Command and Control Architectures for Autonomous Micro-Robotic Forces - FY-2000 Project Report
Advances in Artificial Intelligence (AI) and micro-technologies will soon give rise to production of large-scale forces of autonomous micro-robots with systems of innate behaviors and with capabilities of self-organization and real world tasking. Such organizations have been compared to schools of fish, flocks of birds, herds of animals, swarms of insects, and military squadrons. While these systems are envisioned as maintaining a high degree of autonomy, it is important to understand the relationship of man with such machines. In moving from research studies to the practical deployment of large-scale numbers of robots, one of critical pieces that must be explored is the command and control architecture for humans to re-task and also inject global knowledge, experience, and intuition into the force. Tele-operation should not be the goal, but rather a level of adjustable autonomy and high-level control. If a herd of sheep is comparable to the collective of robots, then the human element is comparable to the shepherd pulling in strays and guiding the herd in the direction of greener pastures. This report addresses the issues and development of command and control for largescale numbers of autonomous robots deployed as a collective force.
Appropriations for FY2000: Legislative Branch
Appropriations are one part of a complex federal budget process that includes budget resolutions, appropriations (regular, supplemental, and continuing) bills, rescissions, and budget reconciliation bills. This report is a guide to one of the 13 regular appropriations bills that Congress passes each year. It is designed to supplement the information provided by the House and Senate Appropriations Subcommittees on Legislative Branch Appropriations.
Alternative Landfill Cover Demonstration, FY2000 Annual Data Report
No abstract prepared.
FINAL REPORT OF FY 1999, 2000, AND 2001 ACTIVITIES: CONTINUED DEVELOPMENT OF AN INTEGRATED SOUNDING SYSTEM IN SUPPORT OF THE DOE/ARM EXPERIMENTAL PROGRAM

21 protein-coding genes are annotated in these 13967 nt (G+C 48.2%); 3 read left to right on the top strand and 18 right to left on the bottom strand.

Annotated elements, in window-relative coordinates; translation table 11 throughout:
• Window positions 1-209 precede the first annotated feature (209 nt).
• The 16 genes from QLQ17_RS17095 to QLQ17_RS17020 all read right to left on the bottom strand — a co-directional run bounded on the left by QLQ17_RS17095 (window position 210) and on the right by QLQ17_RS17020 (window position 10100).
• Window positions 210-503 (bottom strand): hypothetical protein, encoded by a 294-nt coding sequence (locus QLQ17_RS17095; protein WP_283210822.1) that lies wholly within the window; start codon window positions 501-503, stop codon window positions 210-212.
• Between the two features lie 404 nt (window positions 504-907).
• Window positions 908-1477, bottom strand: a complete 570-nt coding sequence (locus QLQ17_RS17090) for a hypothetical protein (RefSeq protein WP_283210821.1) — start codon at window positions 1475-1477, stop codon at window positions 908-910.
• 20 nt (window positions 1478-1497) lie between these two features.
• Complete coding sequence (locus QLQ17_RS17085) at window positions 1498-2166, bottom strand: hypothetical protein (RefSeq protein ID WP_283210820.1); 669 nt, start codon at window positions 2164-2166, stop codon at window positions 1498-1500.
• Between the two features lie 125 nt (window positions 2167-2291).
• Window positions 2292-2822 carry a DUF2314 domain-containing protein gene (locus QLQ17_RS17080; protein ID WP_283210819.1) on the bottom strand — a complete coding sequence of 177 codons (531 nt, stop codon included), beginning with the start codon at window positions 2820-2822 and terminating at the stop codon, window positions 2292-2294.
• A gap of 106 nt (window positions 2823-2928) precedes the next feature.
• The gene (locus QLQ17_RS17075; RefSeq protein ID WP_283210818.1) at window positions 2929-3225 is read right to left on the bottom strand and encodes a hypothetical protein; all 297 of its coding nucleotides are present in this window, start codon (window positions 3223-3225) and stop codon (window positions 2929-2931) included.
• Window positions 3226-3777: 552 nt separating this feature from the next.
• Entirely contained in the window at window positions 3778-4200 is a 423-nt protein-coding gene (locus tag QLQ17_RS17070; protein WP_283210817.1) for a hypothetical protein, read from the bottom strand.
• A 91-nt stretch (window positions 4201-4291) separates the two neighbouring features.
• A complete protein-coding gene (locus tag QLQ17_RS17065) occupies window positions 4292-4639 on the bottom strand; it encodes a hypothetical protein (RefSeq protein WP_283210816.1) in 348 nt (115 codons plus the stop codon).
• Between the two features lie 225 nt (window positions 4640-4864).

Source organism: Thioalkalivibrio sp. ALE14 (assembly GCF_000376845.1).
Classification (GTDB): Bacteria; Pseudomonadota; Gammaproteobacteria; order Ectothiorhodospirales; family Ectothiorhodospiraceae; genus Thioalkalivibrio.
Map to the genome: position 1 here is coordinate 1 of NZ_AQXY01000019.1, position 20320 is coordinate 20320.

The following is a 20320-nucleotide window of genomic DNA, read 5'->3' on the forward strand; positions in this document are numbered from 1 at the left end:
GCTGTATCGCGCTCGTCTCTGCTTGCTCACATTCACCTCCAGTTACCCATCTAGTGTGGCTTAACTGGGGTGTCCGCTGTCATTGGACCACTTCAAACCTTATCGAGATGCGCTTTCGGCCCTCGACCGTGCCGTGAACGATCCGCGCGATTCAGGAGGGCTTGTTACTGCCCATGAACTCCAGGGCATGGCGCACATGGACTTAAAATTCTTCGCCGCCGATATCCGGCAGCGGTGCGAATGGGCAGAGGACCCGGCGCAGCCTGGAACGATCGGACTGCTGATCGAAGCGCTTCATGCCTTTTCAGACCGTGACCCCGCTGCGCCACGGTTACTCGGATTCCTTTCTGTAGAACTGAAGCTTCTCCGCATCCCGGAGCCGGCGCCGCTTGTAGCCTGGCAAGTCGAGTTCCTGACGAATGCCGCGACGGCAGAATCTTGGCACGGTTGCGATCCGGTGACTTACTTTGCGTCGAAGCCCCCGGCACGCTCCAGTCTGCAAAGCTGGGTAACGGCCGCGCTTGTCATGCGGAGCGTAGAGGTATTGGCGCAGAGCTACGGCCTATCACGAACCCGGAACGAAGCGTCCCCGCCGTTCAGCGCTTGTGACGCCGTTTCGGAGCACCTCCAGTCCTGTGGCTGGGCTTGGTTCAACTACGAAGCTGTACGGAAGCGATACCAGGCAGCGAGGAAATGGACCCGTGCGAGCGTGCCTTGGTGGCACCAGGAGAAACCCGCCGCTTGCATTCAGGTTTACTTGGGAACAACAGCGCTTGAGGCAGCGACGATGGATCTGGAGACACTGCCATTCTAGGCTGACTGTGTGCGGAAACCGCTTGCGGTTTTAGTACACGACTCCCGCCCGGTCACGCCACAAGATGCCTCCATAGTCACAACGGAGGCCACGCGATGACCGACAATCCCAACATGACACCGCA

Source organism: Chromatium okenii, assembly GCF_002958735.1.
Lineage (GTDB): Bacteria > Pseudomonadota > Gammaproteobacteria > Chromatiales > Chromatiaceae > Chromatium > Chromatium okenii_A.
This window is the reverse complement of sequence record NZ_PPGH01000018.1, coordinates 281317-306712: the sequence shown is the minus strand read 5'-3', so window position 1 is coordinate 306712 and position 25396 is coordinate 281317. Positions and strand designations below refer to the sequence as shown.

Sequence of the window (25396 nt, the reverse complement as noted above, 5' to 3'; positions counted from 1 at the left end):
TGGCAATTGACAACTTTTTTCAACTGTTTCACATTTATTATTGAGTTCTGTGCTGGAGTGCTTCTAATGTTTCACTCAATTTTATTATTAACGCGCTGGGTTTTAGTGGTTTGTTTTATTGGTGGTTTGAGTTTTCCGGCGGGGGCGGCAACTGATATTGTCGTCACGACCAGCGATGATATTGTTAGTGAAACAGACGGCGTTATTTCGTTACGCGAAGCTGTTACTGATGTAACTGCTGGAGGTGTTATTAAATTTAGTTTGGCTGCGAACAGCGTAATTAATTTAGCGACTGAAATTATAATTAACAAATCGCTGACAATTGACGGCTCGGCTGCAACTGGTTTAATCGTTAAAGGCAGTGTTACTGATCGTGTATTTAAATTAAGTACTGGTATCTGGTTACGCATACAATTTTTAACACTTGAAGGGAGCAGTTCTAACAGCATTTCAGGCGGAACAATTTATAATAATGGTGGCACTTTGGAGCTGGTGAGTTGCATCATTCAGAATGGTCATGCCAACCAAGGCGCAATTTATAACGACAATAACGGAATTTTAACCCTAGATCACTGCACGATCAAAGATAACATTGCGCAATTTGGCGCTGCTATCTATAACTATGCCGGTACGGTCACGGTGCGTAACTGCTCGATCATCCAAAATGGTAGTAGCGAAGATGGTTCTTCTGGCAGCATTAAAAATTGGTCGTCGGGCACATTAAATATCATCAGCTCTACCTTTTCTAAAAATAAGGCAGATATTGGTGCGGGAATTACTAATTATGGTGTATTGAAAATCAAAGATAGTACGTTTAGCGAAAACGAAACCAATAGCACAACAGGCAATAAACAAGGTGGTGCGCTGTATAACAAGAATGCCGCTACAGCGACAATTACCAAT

OAK B188 FINAL REPORT OF FY 1999, 2000, AND 2001 ACTIVITIES: CONTINUED DEVELOPMENT OF AN INTEGRATED SOUNDING SYSTEM IN SUPPORT OF THE DOE/ARM EXPERIMENTAL PROGRAM The basic goals of the research are to develop and test algorithms and deploy instruments that improve measurements of atmospheric quantities relevant to radiative transfer and climate research. Primary among these atmospheric variables are integrated amounts of water vapor and cloud liquid, as well as profiles of temperature, water vapor and cloud liquid. A primary thrust of this research is to combine data from instruments available to ARM to maximize their importance in radiative transfer and climate research. To gather data relevant to these studies, participation in field experiments, especially intensive operating periods, as well as the subsequent analysis and dissemination of collected data, is of primary importance. Examples of relevant experiments include several Water Vapor Intensive Operating Periods at the Southern Great Plains Cloud And Radiation Testbed site, experiments in the Tropical Western Pacific such as PROBE and Nauru'99, and experiments at the North Slope of Alaska/Adjacent Arctic Ocean site. This final report describes our analyses of data taken during these field experiments.